A case came in for review in the Dublin District Court concerning a psychiatric referral made on an emergency basis six weeks previously that had not been met with an appointment.
The Court heard that it was a very high risk situation involving two teenage girls in foster care. They had been with the same foster family for four years but the placement was under pressure due to challenges in the girls’ behaviour. The GAL informed the Court that the GP who had referred the girls for urgent psychiatric assessment was unaware they had not yet been assessed.
The girls had been linked in four years previously with a psychiatrist from a clinic specialising in young adult mental health services, who was now recommending they start with a separate professional. The judge remarked that if that doctor was not available then the Child and Family Agency should look at other options.
The social worker for the girls told the court that one of the sisters had become withdrawn and labelled the clinic as “the doctors who speak to mad people”, her perception of it was very negative and both girls were adamant they would not engage with it.
“It has taken three and a half months to get to the point that nothing has happened,” said the mother’s solicitor, “surely it is now the time to open the phone book and look for another psychiatrist?”
Although the social worker pointed out that Child A was presenting as very vulnerable and therefore she had not wanted to introduce a new professional, the judge remarked that she could not wait indefinitely.
The two girls were currently in a shared care arrangement which consisted of them staying four nights a week with a friend of their foster mother’s. The court heard that Child A was feeling lost in her foster home because the lifestyle was a mismatch. “The foster parents are middle class,” said the GAL, “they have a magnificent home, the lifestyle is a mismatch, they feel loved but [A] is lost. [Child B] has bought into the environment, the school and friends.”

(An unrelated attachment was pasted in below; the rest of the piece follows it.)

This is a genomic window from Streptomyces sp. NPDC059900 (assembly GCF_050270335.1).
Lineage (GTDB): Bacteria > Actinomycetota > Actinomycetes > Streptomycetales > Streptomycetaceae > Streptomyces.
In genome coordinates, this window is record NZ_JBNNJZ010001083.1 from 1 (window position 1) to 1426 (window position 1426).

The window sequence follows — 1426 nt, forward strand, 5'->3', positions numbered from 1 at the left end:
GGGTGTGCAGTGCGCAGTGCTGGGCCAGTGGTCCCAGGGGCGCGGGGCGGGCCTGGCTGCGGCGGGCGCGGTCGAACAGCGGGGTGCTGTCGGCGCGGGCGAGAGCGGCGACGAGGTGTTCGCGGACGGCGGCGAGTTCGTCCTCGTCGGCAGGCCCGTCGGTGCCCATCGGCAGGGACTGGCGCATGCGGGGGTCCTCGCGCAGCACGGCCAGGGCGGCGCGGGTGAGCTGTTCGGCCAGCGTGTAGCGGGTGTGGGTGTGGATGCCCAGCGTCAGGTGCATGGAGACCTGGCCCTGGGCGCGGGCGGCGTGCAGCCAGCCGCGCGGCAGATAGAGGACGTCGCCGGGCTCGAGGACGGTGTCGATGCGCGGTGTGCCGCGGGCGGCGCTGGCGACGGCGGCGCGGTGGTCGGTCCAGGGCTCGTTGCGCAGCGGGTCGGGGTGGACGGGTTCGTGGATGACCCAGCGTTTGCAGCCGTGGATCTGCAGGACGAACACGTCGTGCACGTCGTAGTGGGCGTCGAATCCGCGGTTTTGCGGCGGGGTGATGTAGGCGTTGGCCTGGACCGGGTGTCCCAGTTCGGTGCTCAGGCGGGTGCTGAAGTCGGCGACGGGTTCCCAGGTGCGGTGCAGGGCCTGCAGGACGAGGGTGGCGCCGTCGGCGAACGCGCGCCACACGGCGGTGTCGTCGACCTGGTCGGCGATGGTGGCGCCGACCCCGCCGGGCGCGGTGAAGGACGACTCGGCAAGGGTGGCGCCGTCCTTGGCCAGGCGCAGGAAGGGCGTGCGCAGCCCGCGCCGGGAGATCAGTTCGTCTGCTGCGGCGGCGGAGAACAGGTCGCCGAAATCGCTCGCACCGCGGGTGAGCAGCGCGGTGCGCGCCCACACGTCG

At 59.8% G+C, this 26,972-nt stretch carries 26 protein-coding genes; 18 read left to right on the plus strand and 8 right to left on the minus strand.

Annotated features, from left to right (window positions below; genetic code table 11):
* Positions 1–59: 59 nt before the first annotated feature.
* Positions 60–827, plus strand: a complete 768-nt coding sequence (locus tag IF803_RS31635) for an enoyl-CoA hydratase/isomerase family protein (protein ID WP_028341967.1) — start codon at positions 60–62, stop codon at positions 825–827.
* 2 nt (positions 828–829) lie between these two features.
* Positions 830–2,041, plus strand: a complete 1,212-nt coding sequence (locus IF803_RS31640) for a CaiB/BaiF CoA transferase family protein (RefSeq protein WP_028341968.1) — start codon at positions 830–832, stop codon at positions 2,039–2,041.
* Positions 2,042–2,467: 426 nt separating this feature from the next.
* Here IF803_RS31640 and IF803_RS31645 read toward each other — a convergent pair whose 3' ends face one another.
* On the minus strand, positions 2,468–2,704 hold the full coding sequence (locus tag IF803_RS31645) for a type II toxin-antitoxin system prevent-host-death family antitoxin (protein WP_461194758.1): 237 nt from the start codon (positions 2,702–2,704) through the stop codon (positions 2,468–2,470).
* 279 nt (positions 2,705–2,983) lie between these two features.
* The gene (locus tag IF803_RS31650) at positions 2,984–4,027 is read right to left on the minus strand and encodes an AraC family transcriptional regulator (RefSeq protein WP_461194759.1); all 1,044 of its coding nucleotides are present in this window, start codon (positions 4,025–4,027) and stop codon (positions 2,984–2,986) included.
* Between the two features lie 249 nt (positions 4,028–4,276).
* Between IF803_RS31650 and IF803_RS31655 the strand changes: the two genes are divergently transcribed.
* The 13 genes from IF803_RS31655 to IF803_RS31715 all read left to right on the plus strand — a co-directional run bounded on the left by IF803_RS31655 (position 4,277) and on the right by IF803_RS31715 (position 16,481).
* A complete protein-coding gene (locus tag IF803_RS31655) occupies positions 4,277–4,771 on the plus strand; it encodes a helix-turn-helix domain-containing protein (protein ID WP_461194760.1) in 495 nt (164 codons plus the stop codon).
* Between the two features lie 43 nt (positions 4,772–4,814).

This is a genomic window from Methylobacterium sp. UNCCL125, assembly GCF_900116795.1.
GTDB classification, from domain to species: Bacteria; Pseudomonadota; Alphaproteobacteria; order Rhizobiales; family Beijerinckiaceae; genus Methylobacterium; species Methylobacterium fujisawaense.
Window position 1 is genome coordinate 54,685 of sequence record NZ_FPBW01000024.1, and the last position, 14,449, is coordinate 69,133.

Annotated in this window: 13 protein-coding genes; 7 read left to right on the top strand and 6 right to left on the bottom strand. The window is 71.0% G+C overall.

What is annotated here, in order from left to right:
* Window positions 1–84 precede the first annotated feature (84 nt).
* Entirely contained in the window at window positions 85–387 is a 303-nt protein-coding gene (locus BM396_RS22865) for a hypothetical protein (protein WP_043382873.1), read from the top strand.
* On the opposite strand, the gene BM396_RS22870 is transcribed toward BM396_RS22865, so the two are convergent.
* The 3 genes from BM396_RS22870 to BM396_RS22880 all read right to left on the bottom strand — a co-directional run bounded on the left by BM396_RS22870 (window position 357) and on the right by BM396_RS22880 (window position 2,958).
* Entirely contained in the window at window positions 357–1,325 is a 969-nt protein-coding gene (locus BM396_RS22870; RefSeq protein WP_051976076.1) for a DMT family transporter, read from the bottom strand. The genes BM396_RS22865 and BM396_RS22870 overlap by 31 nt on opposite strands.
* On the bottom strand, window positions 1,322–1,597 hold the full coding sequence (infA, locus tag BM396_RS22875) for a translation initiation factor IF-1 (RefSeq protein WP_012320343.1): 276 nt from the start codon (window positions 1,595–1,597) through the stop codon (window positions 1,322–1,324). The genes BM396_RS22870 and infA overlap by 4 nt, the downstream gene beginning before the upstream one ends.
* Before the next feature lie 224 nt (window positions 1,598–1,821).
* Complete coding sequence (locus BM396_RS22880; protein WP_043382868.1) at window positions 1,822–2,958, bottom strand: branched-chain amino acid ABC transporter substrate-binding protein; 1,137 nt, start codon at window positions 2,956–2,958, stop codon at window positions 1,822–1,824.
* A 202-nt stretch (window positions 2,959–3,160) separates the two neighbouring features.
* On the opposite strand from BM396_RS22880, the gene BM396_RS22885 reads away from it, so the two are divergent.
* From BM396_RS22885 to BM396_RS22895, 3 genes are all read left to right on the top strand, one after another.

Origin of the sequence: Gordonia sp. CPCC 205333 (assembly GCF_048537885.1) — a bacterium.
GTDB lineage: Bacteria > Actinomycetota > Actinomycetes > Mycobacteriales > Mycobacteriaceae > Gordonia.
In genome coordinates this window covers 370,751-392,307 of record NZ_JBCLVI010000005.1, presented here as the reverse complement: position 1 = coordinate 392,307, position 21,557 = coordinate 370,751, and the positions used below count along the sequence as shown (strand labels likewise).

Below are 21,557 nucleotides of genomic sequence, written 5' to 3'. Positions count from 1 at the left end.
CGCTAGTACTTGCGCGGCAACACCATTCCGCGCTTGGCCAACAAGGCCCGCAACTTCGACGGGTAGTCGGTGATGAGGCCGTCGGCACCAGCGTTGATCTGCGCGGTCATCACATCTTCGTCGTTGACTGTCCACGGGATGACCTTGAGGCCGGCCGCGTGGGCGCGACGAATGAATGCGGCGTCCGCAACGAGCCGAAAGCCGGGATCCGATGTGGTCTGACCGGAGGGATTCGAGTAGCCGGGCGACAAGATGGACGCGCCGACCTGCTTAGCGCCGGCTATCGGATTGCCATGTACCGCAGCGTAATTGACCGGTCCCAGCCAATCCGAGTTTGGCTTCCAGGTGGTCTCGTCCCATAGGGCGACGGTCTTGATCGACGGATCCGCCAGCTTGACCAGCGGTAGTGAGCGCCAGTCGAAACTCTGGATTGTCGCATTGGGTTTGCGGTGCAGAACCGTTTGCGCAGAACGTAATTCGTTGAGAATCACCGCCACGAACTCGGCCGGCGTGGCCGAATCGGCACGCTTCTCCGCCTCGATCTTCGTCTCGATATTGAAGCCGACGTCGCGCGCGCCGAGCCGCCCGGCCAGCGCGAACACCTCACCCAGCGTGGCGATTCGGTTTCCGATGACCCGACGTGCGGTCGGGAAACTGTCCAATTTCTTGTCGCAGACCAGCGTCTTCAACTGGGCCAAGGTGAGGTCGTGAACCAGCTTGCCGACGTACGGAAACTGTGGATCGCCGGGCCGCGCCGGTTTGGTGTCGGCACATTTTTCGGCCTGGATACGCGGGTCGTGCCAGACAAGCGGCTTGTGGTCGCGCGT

Worries about Child A had come into the fore in the last three or four months, and Child B also felt low and had suicidal ideation. A safety plan had been put in place for B in that she had been given the number for Childline to ring if she was feeling low.
The judge noted that there had been a totally unsatisfactory response by the service providers when the referral had been made on an emergency basis. “If TUSLA categorise something as urgent I would have hoped the public service would have afforded urgent service. This can’t delay any further, the Agency have a statutory responsibility. If the GP has said it’s urgent, what would a parent in loco parentis do? The evidence is deeply disturbing because of the manifestations,” concluded the judge.
The case was adjourned for a month.